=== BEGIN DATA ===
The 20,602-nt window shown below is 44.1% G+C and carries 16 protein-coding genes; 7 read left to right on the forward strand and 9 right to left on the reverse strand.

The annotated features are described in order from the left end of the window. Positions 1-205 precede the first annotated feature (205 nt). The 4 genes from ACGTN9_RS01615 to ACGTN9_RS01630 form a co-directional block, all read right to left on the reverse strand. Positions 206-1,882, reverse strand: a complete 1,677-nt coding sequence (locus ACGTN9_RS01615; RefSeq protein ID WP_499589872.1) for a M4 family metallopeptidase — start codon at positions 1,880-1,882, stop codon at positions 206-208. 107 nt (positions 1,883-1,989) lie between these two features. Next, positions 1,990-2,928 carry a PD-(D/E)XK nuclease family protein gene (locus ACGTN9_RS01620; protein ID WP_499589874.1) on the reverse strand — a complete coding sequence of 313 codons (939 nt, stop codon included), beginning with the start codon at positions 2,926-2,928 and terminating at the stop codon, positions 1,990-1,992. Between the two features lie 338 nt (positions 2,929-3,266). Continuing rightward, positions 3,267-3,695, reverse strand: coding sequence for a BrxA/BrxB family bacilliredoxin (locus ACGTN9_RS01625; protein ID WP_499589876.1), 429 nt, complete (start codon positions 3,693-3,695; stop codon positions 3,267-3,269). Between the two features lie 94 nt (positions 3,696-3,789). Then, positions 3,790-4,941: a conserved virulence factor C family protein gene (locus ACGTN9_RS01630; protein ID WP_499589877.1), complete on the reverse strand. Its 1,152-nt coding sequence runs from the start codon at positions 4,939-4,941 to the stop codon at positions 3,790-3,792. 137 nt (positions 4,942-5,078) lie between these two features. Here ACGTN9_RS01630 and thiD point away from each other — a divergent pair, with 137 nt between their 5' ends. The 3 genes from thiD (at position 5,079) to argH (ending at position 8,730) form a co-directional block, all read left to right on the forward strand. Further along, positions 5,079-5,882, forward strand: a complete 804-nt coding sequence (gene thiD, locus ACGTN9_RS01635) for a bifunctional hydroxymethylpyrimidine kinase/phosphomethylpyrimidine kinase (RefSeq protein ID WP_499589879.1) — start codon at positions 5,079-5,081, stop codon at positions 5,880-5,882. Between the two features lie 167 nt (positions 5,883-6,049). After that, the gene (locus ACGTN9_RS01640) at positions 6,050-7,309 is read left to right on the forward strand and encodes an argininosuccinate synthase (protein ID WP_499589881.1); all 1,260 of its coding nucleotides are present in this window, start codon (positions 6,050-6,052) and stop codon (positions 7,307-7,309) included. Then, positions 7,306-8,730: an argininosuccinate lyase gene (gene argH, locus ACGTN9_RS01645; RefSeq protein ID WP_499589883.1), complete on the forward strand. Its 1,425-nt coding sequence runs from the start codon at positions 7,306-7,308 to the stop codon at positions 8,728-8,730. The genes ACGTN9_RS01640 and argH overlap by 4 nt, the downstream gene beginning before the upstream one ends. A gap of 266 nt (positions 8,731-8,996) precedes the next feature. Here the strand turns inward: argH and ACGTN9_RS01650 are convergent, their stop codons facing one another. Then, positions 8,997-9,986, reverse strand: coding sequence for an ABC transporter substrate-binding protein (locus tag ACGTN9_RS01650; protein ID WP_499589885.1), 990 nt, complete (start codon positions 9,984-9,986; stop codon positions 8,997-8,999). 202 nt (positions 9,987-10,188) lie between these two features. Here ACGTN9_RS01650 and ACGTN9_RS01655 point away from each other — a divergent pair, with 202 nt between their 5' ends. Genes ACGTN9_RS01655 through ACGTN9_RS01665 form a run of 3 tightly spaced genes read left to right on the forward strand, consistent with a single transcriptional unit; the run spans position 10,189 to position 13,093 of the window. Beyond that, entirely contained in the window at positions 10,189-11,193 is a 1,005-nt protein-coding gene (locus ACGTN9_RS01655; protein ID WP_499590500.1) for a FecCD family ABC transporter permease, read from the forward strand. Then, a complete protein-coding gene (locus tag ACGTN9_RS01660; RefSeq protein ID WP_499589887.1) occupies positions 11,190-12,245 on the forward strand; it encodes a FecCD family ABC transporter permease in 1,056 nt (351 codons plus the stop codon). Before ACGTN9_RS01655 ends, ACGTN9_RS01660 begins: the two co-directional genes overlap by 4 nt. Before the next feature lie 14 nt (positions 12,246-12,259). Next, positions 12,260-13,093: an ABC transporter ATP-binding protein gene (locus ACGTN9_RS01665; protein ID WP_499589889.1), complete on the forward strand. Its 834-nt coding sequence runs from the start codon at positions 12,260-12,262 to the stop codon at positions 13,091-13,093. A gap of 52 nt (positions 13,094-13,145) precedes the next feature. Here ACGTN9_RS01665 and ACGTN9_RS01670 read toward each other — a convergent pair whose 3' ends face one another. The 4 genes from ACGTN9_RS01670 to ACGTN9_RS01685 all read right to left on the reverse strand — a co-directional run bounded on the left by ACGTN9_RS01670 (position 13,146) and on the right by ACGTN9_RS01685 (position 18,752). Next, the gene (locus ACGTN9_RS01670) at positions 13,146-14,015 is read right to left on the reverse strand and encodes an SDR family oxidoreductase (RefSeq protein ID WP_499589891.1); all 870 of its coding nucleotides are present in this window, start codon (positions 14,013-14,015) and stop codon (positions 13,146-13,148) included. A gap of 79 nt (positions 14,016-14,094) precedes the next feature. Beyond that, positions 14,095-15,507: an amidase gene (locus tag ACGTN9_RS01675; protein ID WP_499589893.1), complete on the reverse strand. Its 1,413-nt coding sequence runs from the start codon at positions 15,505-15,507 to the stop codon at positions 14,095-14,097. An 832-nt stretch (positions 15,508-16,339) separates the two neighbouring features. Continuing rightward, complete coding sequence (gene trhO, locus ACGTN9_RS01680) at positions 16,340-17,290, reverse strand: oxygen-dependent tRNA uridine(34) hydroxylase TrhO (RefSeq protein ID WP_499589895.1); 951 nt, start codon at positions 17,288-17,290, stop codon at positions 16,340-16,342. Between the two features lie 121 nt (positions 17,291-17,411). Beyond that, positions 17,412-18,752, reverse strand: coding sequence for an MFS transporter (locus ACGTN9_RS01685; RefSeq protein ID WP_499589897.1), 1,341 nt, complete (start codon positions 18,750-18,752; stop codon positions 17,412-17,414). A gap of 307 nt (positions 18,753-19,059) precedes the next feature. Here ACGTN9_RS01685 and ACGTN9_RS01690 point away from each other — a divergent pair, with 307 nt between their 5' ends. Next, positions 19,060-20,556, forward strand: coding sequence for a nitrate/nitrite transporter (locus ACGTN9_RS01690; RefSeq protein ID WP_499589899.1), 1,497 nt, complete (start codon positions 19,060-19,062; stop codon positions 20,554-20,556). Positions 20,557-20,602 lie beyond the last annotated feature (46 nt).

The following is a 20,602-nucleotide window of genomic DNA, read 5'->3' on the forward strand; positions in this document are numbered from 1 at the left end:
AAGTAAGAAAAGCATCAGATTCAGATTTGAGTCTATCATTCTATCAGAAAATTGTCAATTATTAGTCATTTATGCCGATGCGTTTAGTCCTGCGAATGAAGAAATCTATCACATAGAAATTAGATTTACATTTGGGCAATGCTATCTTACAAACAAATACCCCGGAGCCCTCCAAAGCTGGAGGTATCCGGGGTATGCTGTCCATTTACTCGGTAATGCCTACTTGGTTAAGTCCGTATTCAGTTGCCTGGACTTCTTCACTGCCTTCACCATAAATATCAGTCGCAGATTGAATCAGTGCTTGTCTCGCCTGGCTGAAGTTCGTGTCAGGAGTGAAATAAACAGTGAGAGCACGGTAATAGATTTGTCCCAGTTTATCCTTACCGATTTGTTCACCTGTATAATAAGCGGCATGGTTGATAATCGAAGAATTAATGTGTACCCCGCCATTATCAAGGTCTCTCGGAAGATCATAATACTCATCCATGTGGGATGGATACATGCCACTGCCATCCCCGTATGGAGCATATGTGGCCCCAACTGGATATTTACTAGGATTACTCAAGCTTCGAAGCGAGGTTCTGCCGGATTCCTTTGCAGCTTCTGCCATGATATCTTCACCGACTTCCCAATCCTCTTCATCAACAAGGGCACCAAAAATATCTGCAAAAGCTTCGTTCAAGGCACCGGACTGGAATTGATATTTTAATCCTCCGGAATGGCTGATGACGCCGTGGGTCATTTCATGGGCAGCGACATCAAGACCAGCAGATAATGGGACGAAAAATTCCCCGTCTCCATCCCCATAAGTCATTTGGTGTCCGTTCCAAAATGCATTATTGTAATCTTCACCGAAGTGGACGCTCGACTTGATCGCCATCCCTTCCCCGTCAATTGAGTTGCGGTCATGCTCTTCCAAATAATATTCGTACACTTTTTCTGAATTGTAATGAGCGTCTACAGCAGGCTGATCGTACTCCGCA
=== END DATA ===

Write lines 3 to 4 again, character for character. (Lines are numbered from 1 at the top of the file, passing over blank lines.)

The following is a 20,602-nucleotide window of genomic DNA, read 5'->3' on the forward strand; positions in this document are numbered from 1 at the left end:
AAGTAAGAAAAGCATCAGATTCAGATTTGAGTCTATCATTCTATCAGAAAATTGTCAATTATTAGTCATTTATGCCGATGCGTTTAGTCCTGCGAATGAAGAAATCTATCACATAGAAATTAGATTTACATTTGGGCAATGCTATCTTACAAACAAATACCCCGGAGCCCTCCAAAGCTGGAGGTATCCGGGGTATGCTGTCCATTTACTCGGTAATGCCTACTTGGTTAAGTCCGTATTCAGTTGCCTGGACTTCTTCACTGCCTTCACCATAAATATCAGTCGCAGATTGAATCAGTGCTTGTCTCGCCTGGCTGAAGTTCGTGTCAGGAGTGAAATAAACAGTGAGAGCACGGTAATAGATTTGTCCCAGTTTATCCTTACCGATTTGTTCACCTGTATAATAAGCGGCATGGTTGATAATCGAAGAATTAATGTGTACCCCGCCATTATCAAGGTCTCTCGGAAGATCATAATACTCATCCATGTGGGATGGATACATGCCACTGCCATCCCCGTATGGAGCATATGTGGCCCCAACTGGATATTTACTAGGATTACTCAAGCTTCGAAGCGAGGTTCTGCCGGATTCCTTTGCAGCTTCTGCCATGATATCTTCACCGACTTCCCAATCCTCTTCATCAACAAGGGCACCAAAAATATCTGCAAAAGCTTCGTTCAAGGCACCGGACTGGAATTGATATTTTAATCCTCCGGAATGGCTGATGACGCCGTGGGTCATTTCATGGGCAGCGACATCAAGACCAGCAGATAATGGGACGAAAAATTCCCCGTCTCCATCCCCATAAGTCATTTGGTGTCCGTTCCAAAATGCATTATTGTAATCTTCACCGAAGTGGACGCTCGACTTGATCGCCATCCCTTCCCCGTCAATTGAGTTGCGGTCATGCTCTTCCAAATAATATTCGTACACTTTTTCTGAATTGTAATGAGCGTCTACAGCAGGCTGATCGTACTCCGCA